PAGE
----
• Margeaux Vallee


Let's talk traditions...

The greatest tradition I know of is Greek food... I could be biased but whatever it's my blog. The recipes have been passed along from "generation to generation", hoping you get my sacrilegious pun there, and they are incredible. The Greek food flavors are like no other. I couldn't be more excited to break my diet for a weekend and overindulge in about 100 wedges of patátes, about 87 ketftedes and roughly 40 slices of moussaka... those are by far my favorites. The weekend I am referring to is GREEK FEST WEEKEND! If you're Greek you know what I'm talking about! Lots of food, dancing, and all-around fun!

What about the food I just mentioned?

Let's start with the patátes (Greek style potatoes). Just by definition it means potatoes, but if you're saying it in Greek and you're in America ( NOT talking to your Yiayia about grocery store items) this is the kind you're talking about. Usually in a wedge shape and marinated in the juices of the tender lamb shanks; At the greek fest it is a tomato- red sauce marinade ...wait a second, I can't tell you all the secrets! Anyway, they are roasted to perfection, only one could dream of making so good at home. You just have to try them!

Here is a version of my homemade patátes, in this dish I made with Stuffed peppers and tomatoes (Gemista)... should I make a blog post on this? Let me know in the comments!

Also please don't mind my very basic salad with butter lettuce that clearly is not in the Greek style dish department, don't tell my ancestors as they would not be happy there is also no feta.

Moving on to my FAVORITE, like I could eat myself into a coma of these... KEFTEDES *insert heart eyes here*. What is that, you ask? Greek-style meatballs *insert more heart eyes*. They are made with an overwhelming amount of lemon and love, smothered in an avgolemono sauce (more lemon), some egg, cornstarch, and chicken broth (I'm sure there are other versions as well) It's kinda like the Greek version of frank's redhot sauce, we "put that S*** on EVERYTHING", as well as oregano, bechamel, and even more so feta cheese. You need to try some keftedes, they fly out like hotcakes and are usually one of the first things to sell out at the Greek Fest.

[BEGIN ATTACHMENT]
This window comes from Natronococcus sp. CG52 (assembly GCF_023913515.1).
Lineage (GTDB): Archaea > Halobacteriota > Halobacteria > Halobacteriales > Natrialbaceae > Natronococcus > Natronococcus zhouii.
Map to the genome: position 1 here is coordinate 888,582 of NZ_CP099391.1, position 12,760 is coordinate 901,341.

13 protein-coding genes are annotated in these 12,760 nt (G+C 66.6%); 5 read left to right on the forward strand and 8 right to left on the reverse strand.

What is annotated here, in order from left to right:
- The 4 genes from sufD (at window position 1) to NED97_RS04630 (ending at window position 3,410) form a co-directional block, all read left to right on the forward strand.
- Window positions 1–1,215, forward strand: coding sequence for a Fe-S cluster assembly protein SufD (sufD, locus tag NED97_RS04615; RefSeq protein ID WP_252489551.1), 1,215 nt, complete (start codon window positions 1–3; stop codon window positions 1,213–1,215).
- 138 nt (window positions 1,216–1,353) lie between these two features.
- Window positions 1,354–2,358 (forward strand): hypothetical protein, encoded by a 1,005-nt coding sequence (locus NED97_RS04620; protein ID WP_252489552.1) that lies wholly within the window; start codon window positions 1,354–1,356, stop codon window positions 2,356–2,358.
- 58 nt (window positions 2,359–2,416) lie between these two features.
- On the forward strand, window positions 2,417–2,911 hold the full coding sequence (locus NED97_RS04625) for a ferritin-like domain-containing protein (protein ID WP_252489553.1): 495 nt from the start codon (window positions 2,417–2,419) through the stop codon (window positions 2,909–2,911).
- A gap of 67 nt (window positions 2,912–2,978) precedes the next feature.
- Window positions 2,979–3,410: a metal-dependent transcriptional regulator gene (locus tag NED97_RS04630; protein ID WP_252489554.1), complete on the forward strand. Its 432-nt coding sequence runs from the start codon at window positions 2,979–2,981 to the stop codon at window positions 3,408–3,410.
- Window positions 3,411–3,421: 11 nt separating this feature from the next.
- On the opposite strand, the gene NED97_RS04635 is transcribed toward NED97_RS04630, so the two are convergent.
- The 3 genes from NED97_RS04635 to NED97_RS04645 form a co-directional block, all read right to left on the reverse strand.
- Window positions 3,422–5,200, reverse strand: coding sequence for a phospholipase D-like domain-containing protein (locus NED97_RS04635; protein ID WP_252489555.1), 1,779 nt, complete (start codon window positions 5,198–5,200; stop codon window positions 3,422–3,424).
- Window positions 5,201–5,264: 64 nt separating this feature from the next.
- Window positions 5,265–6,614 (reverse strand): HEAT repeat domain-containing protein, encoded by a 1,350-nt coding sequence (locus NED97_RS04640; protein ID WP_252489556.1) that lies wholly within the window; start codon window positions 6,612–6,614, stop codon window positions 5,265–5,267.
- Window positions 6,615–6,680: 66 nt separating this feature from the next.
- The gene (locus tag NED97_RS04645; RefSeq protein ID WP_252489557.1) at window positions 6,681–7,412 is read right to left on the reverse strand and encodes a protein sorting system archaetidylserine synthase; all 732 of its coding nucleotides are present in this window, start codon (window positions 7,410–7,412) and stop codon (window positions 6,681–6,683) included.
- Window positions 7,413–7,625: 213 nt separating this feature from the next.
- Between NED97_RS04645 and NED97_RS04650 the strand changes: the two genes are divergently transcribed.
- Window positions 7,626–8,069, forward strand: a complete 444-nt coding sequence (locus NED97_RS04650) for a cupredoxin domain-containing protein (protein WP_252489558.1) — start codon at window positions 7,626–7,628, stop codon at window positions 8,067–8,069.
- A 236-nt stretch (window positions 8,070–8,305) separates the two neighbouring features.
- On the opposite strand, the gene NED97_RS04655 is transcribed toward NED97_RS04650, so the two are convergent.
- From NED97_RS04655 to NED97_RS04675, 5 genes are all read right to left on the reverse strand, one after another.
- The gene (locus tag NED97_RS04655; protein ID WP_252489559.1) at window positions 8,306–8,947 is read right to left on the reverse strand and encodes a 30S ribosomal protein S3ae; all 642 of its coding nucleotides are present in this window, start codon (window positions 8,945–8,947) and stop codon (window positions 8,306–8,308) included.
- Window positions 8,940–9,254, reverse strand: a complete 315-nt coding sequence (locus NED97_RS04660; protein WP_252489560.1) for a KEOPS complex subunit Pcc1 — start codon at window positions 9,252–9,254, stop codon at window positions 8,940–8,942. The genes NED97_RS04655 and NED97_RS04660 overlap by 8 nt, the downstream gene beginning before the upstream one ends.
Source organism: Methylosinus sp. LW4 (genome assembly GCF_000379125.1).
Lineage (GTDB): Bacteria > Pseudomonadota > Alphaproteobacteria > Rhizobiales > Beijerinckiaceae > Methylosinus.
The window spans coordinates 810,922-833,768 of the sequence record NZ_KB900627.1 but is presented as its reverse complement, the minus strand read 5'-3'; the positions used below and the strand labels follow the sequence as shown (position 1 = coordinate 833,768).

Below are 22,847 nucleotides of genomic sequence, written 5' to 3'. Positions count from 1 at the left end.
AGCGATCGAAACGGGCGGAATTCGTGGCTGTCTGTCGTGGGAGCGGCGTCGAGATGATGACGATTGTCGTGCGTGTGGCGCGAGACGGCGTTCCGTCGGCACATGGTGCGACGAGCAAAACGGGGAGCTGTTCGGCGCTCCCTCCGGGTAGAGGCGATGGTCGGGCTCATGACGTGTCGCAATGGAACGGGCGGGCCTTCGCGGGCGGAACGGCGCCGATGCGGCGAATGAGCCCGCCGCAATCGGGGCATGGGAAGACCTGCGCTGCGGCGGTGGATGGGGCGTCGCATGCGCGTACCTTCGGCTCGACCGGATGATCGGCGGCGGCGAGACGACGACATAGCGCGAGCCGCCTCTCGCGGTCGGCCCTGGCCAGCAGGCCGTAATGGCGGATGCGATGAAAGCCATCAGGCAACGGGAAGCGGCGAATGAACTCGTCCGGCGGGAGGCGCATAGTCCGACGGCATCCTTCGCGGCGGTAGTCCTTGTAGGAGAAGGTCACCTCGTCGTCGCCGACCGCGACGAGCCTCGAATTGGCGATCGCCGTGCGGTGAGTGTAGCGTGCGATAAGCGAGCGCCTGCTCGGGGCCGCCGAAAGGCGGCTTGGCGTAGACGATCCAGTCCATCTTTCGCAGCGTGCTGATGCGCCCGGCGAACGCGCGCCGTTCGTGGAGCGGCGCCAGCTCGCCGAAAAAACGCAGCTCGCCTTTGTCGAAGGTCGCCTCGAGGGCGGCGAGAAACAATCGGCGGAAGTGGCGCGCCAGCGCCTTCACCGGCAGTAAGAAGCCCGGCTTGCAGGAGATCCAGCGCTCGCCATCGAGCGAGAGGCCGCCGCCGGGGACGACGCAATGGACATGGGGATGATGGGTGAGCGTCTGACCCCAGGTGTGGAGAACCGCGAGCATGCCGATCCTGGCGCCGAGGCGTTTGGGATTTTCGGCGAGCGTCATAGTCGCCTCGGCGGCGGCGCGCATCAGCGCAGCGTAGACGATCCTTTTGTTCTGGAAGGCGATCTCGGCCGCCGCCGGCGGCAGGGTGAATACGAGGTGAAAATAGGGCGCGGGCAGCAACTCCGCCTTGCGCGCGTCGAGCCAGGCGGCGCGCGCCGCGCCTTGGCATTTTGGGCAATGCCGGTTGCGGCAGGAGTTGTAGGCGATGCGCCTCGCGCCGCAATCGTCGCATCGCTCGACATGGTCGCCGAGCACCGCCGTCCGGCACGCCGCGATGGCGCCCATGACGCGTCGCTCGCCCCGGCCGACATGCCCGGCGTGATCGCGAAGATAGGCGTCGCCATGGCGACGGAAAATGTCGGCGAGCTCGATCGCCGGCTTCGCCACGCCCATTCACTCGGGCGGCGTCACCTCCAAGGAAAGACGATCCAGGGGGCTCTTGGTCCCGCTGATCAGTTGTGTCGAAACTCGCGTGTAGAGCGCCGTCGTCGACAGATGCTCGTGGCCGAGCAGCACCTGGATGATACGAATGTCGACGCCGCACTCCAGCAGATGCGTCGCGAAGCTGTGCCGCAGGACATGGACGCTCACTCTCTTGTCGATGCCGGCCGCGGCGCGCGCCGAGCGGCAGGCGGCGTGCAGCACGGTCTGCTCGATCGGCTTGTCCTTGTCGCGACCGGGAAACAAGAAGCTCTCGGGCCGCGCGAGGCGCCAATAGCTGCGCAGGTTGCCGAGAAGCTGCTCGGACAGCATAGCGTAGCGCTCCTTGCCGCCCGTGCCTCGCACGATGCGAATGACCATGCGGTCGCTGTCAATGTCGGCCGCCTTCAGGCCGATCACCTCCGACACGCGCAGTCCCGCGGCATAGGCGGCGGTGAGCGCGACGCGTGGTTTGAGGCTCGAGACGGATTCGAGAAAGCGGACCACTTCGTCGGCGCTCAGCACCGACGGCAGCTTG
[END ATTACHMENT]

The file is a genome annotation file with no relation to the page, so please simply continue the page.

Side note, they usually come in quantities of 4 or 8 but I can never get my phone out before they run into my mouth.

Last, but certainly not least is the Moussaka! This is a Greek STAPLE dish, if you have never had this, you need to go to Mykonos in Tarpon Springs (if you are in Florida) TONIGHT for dinner and order some- Theirs is my favorite in Tarpon on Dodecanese Blvd! Then come to the Greek festival on February 14th-16th in Port Charlotte and try our Chef Peter's, which is amazing as well! I can never go a festival weekend without having some! I end up with about 4 large to-go containers full of my favorites every year post-festival and I wouldn't want it any other way!

No, I'm not implying that Greek festivals are ALL about food, there is lots of dancing, drinking, and socializing to be had as well!

When I was younger, I dressed up in the traditional village costumes, each village had its own style of clothing. Generally speaking most costumes I've worn are based on the island of Crete's traditions. This costume consists of an undershirt, pantaloons, a front and back apron, a jacket of some sort and a Mandili (headscarf) with dangling tassels.

After traditional dances are performed, there is a "Grape Stomping" time which is exactly what it sounds like. Ladies volunteer to have men take off their shoes, "wash" their feet (throw some water on 'em), enter a white dock looking structure, and stomp on some grapes while praying you don't slip! Just an FYI here, no, we do not use the juices produced... though there may be some brave 80 year old man that will drink the product. Here is a pic of me stomping on some grapes that made it into the local newspaper one time!

My favorite part of the dancing BY FAR is what we call at our church the "Taverna" show. This is the non-traditional or "today's tradition" version of dancing. The songs are upbeat, you can take a few shots of ouzo along the way, and the dress code is whatever floats your boat. Here is a video of my cousin, Socrates, and I at my wedding dancing a Zeibekiko for your viewing pleasure:

Also for your viewing pleasure is a video of my HUSBAND, Hunter, learning how to do the Kalamatianos, make sure you have the volume on:

SOOOOO I hope this post has been entertaining, to say the least, and hope you join us February 14th- 16th at the Holy Trinity Greek Orthodox Church's GREEK FEST! Visit: http://www.greekfestportcharlotte.com/

If you are interested in purchasing an ad for your business we have MANY different packages that will have exposure ALL OVER the festival grounds. WELL WORTH YOUR PENNY! You can view our packages here: https://www.holytrinitypc.org/online-store/Greek-festival-sponsorships-p168528237



And as we say in Greek, Yasas!

About Me

Dog loving, Blog Posting, Punta Gorda living, 27 year old Charlotte High Graduate with a passion for inspiring others.

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